Iris Prima is the scent of the ballet as imagined by Penhaligon’s. The British perfume house worked with Master Perfumer and last year’s recipient of The Fragrance Foundation’s Lifetime Achievement Award, Alberto Morillas, to recreate the ballet in olfactory form. Conceptual perfumes are often interesting, particularly when the source of inspiration is experienced through one of the human senses other than smell. Such a fragrance can sometimes be too literal, like a garden-inspired fragrance that smells of roses, which wins no merit points for imagination. At the opposite extreme, over-ambitious ideas sometimes translate poorly, resulting in a sense of disconnection. Since Sarah Rotheram took over the role of Penhaligon’s CEO, the brand has developed a knack for storytelling. Whether it is creating an Indian travel story (Vaara -2013) or collaborating with so-hip-right-now London fashion designers Meadham Kirchhoff (Tralala – 2014), Penhaligon’s is telling new stories that reach out to a more diverse audience, breaking its slightly dusty and traditional mould. Another innovation is the slickly produced videos featured on the brand’s Youtube channel. Why rely on traditional media to convey your story when today’s social media puts you in direct contact with potential customers all over the world? I’m enjoying Penhaligon’s refreshed pioneering spirit and the resulting olfactory journeys it has to offer. For Iris Prima’s promotional Youtube video, dancers from the English National Ballet summarise the emotive backstory of the fragrance with ideas of what the ballet smells like to them. Some of my favourite words from this 2.32 minute video that inspire Iris Prima are:
“Mornings, sweat, tears, pain, passion, gritty but then quite romantic, the dreadful smell of men dancing, human toil and strain, hard work, moisture and sweat, tiger balm, dusty old theatres, jealousy and competition, musty costumes, hairspray, wood, rosin, the heat of the lights brings the smell of the lino as it’s warming up, feminine and romantic, serenity and calm, it’s a salty smell underneath the strength of the whole thing, clearly passion and it’s beautiful.”
Iris Prima begins with a wash of classic bergamot and trendy pink pepper. This effervescent peppery start gives way to a conifer-like fruitiness, which reaches back towards the end of the heart note. Within this heart is the greener Sambac varietal of jasmine flower. For Iris Prima, this normally vivacious and seductive white flower is tempered down and controlled by a radiant aura of the more subtle jasmine-esque molecule, Hedione; patented by Morillas’ employer, Firmenich, in 1959. It is common industry practice for perfumers working for a large international perfume producer like Firmenich, which have R&D departments inventing new odours, to showcase the company’s designer wares in their work. A more recently patented Firmenich molecule that Morillas used for Iris Prima is Paradisone. To serve its purpose, this innovative raw material requires a much smaller dose than subtle Hedione and a small touch of it is purported to “fill a room with an outstanding scent of flowers.” Some floral perfumes are wild and free moving like a contemporary dancer. Iris Prima’s bouquet moves like a ballerina, whose face needs to remain soft, even though her body performs physically demanding acts with razor-sharp precision. Iris root is one of perfumery’s interesting raw materials. Aside from being one of the most costly notes to have in a perfume, it can be used to express a wide range of emotions. The rich cocoa/leather aspect of Dior Homme’s iris feels inherently masculine, whilst here, Morillas iris has a feminine and dreamlike quality that is very nostalgic. As the fragrance progresses the powder of iris root takes over, combining with sandalwood, musk, sweet benzoin and vanilla. A key base note is leather, which is soft and worn-in like the outer sole of a ballerina’s used pointe shoe.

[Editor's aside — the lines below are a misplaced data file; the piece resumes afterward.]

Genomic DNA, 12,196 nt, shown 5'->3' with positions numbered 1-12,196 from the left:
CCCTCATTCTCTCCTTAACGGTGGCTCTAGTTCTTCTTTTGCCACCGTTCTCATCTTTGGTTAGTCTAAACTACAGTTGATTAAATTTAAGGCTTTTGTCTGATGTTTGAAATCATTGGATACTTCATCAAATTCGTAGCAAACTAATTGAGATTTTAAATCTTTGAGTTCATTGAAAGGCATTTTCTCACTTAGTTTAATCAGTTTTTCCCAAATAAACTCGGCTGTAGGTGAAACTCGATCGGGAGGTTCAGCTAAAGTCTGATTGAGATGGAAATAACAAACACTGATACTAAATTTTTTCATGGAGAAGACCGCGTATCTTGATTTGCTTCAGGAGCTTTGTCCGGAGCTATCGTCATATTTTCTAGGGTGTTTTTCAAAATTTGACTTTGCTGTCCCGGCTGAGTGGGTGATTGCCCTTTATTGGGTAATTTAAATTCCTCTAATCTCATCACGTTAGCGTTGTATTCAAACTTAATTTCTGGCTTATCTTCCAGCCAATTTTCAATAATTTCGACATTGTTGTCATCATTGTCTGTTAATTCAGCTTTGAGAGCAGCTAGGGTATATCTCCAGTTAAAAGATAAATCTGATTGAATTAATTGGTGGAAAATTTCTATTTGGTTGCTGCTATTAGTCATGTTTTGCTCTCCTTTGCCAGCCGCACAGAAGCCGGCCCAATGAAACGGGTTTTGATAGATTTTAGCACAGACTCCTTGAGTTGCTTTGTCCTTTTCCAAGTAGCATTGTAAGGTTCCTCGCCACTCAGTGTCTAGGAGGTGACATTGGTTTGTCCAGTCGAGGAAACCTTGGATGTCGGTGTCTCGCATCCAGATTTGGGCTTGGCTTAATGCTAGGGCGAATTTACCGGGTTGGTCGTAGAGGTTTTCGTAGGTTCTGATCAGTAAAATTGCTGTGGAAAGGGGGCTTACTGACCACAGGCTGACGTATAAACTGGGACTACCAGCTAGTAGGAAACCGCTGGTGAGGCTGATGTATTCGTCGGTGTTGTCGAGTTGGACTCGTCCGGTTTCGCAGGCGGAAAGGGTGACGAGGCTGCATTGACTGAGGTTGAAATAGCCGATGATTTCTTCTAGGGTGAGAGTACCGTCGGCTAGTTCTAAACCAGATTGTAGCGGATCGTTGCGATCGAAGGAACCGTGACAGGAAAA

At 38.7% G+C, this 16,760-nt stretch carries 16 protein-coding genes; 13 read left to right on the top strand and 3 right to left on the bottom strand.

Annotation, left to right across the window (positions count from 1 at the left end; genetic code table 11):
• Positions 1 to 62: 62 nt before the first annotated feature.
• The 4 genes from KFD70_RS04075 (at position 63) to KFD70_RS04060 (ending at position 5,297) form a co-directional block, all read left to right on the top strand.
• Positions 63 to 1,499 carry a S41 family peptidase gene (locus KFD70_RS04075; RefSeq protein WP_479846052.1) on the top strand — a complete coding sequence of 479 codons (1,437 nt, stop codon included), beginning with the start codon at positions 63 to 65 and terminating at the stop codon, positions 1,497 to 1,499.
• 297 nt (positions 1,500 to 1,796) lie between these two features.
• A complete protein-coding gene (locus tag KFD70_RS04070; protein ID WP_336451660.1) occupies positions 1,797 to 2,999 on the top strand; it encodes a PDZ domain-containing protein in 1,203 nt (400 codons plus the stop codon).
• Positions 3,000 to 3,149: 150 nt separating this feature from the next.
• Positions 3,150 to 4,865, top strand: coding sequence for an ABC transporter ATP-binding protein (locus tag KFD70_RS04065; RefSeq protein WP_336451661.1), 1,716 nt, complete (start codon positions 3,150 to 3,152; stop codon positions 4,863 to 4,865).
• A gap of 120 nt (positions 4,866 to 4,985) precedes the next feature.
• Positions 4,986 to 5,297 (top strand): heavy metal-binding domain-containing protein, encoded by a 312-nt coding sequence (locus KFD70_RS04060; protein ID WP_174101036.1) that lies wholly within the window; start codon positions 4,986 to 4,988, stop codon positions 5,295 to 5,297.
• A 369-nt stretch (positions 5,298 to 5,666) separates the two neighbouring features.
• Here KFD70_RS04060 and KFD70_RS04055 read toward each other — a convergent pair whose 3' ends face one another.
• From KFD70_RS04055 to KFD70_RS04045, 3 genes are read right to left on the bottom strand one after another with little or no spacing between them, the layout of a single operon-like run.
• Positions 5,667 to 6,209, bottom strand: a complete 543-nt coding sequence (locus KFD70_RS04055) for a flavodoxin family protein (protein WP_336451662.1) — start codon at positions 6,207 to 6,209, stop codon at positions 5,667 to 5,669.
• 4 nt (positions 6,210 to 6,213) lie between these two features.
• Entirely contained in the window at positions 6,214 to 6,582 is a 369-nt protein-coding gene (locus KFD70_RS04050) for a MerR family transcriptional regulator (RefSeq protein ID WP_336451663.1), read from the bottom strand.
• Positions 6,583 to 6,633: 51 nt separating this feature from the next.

Do men want to smell like the ballet? Perhaps not but if you put the backstory aside, the scent alone is a pale iris rhizome wrapped in neutral coloured suede. It is a combination that would appeal to many men if it were delivered in a bottle labelled ‘pour homme.’ Iris Prima’s soft powdery edges impede it from ever being a chest-beating masculine scent but paired with a well-tailored business suit, I feel like its polite English nature comes to the forefront and I can imagine the subtle sillage of Iris Prima drifting off the shirt collars of men walking down London’s Savile Row or Jermyn Street. I’ve been wearing my bottle more so now that Sydney’s climate has cooled for autumn.
Alternatives: Frederic Malle Iris Poudre, Iris Nobile Acqua di Parma, Cartier L’Heure Promise
Perfumer: Alberto Morillas
Bottle Designer: Adapted from an 1872 Penhaligon’s bottle
Release Date: 2013
Typology (via Fragrances of the World): Dry Woods
Penhaligon’s stockists in Australia and New Zealand, can be found through the Agence de Parfum website